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Hundreds celebrate 10th anniversary of blackout at Toronto street party

Partiers walk down Queen Street West with fire shutting down traffic to celebrate the 10th anniversary of the blackout in Toronto during a street party on Queen West Street

Della Rollins/The Globe and Mail

As the band played at the corner of Queen and Callender Streets in the west edge of downtown Toronto, the crowd began to grow. In short order there were hundreds of people dancing and singing in front of an abandoned grocery store, and a full-fledged street party was underway.

To commemorate the 10th anniversary of the northeastern seaboard blackout, which saw more than 50 million people lose power for upwards of four days in August 2003, several hundred Torontonians descended on Queen Street West to recapture what they say was a special energy and spirit that took shape in their communities when the lights went off.

Attempting to create that feeling on Wednesday night was the Lemon Bucket Orkestra, a self-dubbed "fifteen-piece guerrilla fork force," who put on the free concert that featured many songs that sounded like something you would hear at Mardi Gras in New Orleans. Some people came dressed as clowns, and some walked on stilts; most just came to dance. Party goers eventually marched down to the corner of Queen Street and Roncesvalles Avenue as the band continued to play.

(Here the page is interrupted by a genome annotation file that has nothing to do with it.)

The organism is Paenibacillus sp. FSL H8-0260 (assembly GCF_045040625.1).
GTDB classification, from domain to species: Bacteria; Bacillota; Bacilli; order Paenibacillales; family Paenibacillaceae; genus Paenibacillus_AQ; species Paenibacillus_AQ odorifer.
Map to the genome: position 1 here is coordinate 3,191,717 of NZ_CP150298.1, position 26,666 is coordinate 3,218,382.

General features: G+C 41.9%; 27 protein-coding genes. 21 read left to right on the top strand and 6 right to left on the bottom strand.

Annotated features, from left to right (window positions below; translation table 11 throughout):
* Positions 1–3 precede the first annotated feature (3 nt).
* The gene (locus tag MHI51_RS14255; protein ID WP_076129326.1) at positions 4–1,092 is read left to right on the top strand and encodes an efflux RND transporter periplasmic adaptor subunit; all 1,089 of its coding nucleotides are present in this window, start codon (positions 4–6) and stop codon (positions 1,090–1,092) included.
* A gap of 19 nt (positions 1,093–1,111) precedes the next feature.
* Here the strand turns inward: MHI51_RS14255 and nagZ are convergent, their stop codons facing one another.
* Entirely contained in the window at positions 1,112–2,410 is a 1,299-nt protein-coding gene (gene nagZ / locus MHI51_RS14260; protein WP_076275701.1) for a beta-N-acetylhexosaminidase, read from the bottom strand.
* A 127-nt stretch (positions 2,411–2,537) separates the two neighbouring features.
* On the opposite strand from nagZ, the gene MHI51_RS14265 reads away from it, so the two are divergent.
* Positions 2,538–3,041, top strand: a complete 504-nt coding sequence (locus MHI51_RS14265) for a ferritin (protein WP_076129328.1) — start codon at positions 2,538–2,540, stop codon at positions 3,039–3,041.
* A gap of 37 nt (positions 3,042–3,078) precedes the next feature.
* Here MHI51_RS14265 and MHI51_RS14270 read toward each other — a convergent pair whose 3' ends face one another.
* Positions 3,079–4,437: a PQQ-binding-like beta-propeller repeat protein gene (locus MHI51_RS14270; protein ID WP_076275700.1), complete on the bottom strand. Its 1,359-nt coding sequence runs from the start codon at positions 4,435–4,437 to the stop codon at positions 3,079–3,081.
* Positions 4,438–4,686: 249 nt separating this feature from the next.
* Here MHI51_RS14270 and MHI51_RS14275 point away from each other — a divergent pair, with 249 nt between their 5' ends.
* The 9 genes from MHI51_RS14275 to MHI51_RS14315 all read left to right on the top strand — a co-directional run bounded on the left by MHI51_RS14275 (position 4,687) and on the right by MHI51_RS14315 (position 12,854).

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The 2003 electrical failure began when a tree branch touched a power line in Ohio and then spread through eight U.S. states and Ontario.

Mary Deon, who came to Wednesday night's street party on her bike, remembers bars and restaurants just asking patrons to pay what they could during the outage because cash registers weren't working. She says people handed out free water, and says a spontaneous native drum circle popped up along Bloor Street, what she says was an attempt to ask the gods to bring back the power.

"It was so cool," she said. "No one knew what was going on."

Aneirin Smith says he remembers coming home from work on Aug. 14, 2003 and seeing people outside their houses, relaying whatever information they had to one another. He said the next day there were hundreds of people along College Street, many lining up to get a slice of pizza at a restaurant that had one of the only wood burning ovens in the area.

"People were definitely a lot more social and getting out more … It was all very friendly and people got to know each other," he said. "I remember people saying 'wouldn't this be cool if it happened once a year for a week.' People liked the spirit of no power."

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About the Author
News reporter

Daniel Bitonti is a Vancouver-based reporter with The Globe and Mail. Before joining the bureau, Daniel spent six months on the copy desk in the Globe’s Toronto newsroom after completing a journalism degree at Carleton University. More


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